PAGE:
Asylum seekers and other persons who cannot be expelled are not entitled to the same social benefits as citizens. In 2004, the Basic Care Agreement between the State and the federal provinces entered into force and has been implemented at national and provincial level. The agreement sets out the duties of the Federal State and the states and describes material reception conditions such as accommodation, food, health care, pocket money, clothes and school material, leisure activities, social advice and return assistance, by prescribing the amount for each.
Asylum seekers are entitled to Basic Care immediately after submitting the asylum application until the final decision on their asylum application in all types of procedures. Since the last legal amendment in July 2015, however, the provision of Basic Care may violate Article 17(1) of the recast Reception Conditions Directive. Contrary to the Directive, Basic Care is foreseen as soon as the person requesting international protection is regarded as asylum seeker. An asylum seeker is an alien whose request is formally submitted, which is the case after the BFA gives an instruction about the next steps to the public security officer.
Since the amendment of the Asylum Act in July 2015, the registration of the application and the provision of Basic care has changed. Asylum seekers do not submit the application in the EAST, but request for asylum at a police station. As long as the application is not regarded as submitted, the person is not an asylum seeker in the sense of Article 2(14) AsylG. Different entitlements are foreseen in the Basic Care Agreement and the Basic Care Act (GVG-B). While the Agreement declares in Article 2(1) as target group asylum seekers who have requested for asylum, the Basic Care Act of the Federal State defines the responsibility of the Federal State for asylum seekers after having submitted the application during the admissibility procedure in a reception facility of the Federal State.1 However, Basic Care conditions do not apply in detention or where alternatives to detention are applied.2 While an alternative to detention is being applied, the asylum seeker is entitled to reception conditions that are more or less similar to Basic Care (accommodation, meals and emergency health care). Some NGOs have contracts to care for asylum seekers and other aliens.3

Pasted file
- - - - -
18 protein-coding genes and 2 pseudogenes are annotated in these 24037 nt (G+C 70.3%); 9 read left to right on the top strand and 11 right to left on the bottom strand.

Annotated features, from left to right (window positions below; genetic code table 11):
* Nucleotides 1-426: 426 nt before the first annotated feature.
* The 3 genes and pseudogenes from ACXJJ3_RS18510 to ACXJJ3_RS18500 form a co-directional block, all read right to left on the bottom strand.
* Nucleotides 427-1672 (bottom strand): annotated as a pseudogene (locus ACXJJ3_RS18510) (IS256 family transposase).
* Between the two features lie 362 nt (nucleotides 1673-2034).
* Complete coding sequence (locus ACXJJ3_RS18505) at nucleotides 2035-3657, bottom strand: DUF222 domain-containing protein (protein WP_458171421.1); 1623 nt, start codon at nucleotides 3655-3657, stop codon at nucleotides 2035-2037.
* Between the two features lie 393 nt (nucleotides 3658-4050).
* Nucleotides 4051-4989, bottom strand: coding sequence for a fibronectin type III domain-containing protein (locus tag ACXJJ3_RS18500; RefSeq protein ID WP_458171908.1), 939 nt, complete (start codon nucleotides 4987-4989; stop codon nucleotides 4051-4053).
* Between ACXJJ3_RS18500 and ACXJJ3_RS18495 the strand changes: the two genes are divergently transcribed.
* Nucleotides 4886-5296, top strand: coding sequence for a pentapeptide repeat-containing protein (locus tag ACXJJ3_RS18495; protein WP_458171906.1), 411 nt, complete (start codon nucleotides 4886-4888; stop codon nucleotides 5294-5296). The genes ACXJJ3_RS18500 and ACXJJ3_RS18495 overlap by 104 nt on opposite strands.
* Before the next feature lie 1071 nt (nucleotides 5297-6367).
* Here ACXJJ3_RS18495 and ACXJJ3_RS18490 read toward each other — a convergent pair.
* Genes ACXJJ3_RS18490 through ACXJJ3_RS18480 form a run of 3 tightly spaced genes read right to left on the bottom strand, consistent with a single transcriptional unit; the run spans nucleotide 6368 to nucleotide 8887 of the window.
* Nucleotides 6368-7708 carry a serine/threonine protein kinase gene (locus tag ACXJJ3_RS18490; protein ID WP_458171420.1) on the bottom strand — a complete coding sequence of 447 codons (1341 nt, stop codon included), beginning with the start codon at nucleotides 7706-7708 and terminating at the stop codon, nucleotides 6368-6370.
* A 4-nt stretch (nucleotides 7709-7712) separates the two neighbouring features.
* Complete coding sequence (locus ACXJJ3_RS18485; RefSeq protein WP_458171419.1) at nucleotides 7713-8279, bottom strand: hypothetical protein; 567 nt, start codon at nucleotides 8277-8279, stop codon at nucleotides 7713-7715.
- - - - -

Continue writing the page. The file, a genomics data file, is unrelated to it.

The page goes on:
Asylum seekers subject to Dublin procedures are entitled to basic care provisions until their transfer to the Member State responsible for the examination of the asylum application is executed. This general rule is not applicable if the asylum seeker is detained or ordered less coercive measures, however. In both cases they are not covered by health insurance but have access to necessary urgent medical treatment. In contrast to asylum seekers subject to the Dublin procedure but accommodated in one of the reception facilities in Austria, those undergoing Dublin procedures whilst in detention or less coercive measures do not receive monthly pocket money (€40). This distinction in the reception conditions available to applicants detained or subject to alternatives to detention does not respect the recast Reception Conditions Directive, which should remain applicable in all Dublin procedures.4
If the suspensive effect of an appeal was denied, basic care is terminated after the first instance decision. Asylum seekers receive basic care in the case the court has awarded suspensive effect or if they wish to leave Austria voluntarily until their departure.5